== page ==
Konami faces challenging times with Pro Evolution Soccer

It’s kind of weird to see the position Konami is in with its Pro Evolution Soccer series. At one time, it was the “underdog” to EA’s mighty champion known as FIFA. Yet PES manages to hold its own, with its fans claiming that the superior gameplay made up for the lack of licensing.

Over the years, PES crept closer to the sales that FIFA was consistently achieving until it was pretty much a close race between who could take the number 1 spot and for how long.

However, PES 2010 failed to recreate its magic (in terms of sales) that its past instalments did and as a result, saw FIFA 10 outsell PES 2010 by a “considerable margin”

Why PES 2010 failed to capture the football gamer’s attention can be debated; some have said that the gameplay wasn’t much of a change from 2009 while others have claimed FIFA 10 finally had gameplay to match PES 2010 and had better presentation and modes to boot, Since I haven’t played either game, I’m not really in a position to offer my opinion.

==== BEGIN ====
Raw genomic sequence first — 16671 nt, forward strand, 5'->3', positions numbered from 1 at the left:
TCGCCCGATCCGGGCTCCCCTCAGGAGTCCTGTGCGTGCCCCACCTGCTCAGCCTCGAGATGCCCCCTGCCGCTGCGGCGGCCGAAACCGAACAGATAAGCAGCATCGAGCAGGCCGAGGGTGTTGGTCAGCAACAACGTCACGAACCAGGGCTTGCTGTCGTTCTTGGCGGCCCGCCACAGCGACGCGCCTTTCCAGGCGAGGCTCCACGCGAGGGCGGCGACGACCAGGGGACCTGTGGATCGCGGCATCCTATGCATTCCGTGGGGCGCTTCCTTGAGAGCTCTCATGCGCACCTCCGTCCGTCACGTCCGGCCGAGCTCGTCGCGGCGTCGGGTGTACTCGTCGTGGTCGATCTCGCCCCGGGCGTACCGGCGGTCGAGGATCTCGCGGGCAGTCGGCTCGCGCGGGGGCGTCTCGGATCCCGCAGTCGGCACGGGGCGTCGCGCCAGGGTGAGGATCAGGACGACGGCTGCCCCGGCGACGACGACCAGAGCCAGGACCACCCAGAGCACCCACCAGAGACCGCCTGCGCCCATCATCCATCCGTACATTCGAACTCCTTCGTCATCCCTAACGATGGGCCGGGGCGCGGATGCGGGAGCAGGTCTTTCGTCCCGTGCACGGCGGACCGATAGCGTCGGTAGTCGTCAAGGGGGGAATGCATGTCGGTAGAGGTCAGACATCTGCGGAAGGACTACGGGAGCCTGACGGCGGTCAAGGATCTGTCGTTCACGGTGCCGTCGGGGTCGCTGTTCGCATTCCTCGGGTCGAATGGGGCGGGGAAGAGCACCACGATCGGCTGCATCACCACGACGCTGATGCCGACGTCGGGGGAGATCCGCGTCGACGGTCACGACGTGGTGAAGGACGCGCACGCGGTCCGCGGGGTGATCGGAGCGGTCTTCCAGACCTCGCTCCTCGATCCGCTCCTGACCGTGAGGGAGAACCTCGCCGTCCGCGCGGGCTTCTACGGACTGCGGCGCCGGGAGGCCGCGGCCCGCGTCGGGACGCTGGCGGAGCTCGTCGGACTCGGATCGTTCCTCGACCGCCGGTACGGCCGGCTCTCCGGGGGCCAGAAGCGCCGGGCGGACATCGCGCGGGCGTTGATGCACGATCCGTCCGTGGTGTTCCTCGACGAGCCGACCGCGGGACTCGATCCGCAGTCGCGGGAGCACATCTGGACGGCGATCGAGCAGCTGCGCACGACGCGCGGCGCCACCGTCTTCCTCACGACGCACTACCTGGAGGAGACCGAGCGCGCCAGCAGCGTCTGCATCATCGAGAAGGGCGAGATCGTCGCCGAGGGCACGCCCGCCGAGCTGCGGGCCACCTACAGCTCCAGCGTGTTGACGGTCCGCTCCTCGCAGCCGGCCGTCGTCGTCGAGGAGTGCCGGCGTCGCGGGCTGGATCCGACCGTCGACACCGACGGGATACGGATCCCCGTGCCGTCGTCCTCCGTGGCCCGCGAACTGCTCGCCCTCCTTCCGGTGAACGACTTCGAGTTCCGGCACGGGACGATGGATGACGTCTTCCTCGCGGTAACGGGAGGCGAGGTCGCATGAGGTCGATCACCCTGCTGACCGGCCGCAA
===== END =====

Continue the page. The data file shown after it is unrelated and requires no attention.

Regardless of the reason, this puts Konami in a position where they have to look at the last instalment, look at the feedback, see what they did right and did wrong, and apply that knowledge to PES 2011.

As far as we’ve heard, Konami have taken this very seriously, with “extensive updates” applying to “the new title's control system, AI, visuals and overall balance.” The next instalment has been described as “most ambitious” with the developer claiming it’s worked closely with fans - who you could argue are more hardcore then FIFA fans, if you believe the stereotype that PES caters to the hardcore gamer while FIFA is more for the casual gamer.

These are the type of challenges Train2Game students may have to face in the future; even with your first game, you have to take on board feedback, updates and changes during the development cycle and hope you make the right choice in what to keep in and what to leave out. And If have a successful game and the chance to release a sequel/update is viable, how will you be able to implement changes and improvements without alienating their existing core fanbase, but also being able to attract new fans?

It’s an impossible question to answer until the new game has been released, where you’ll see if the changes – as well as elements you kept intact – have worked or not. It’s a lesson not just independent studios learn, but veteran developers like Konami go through as well.

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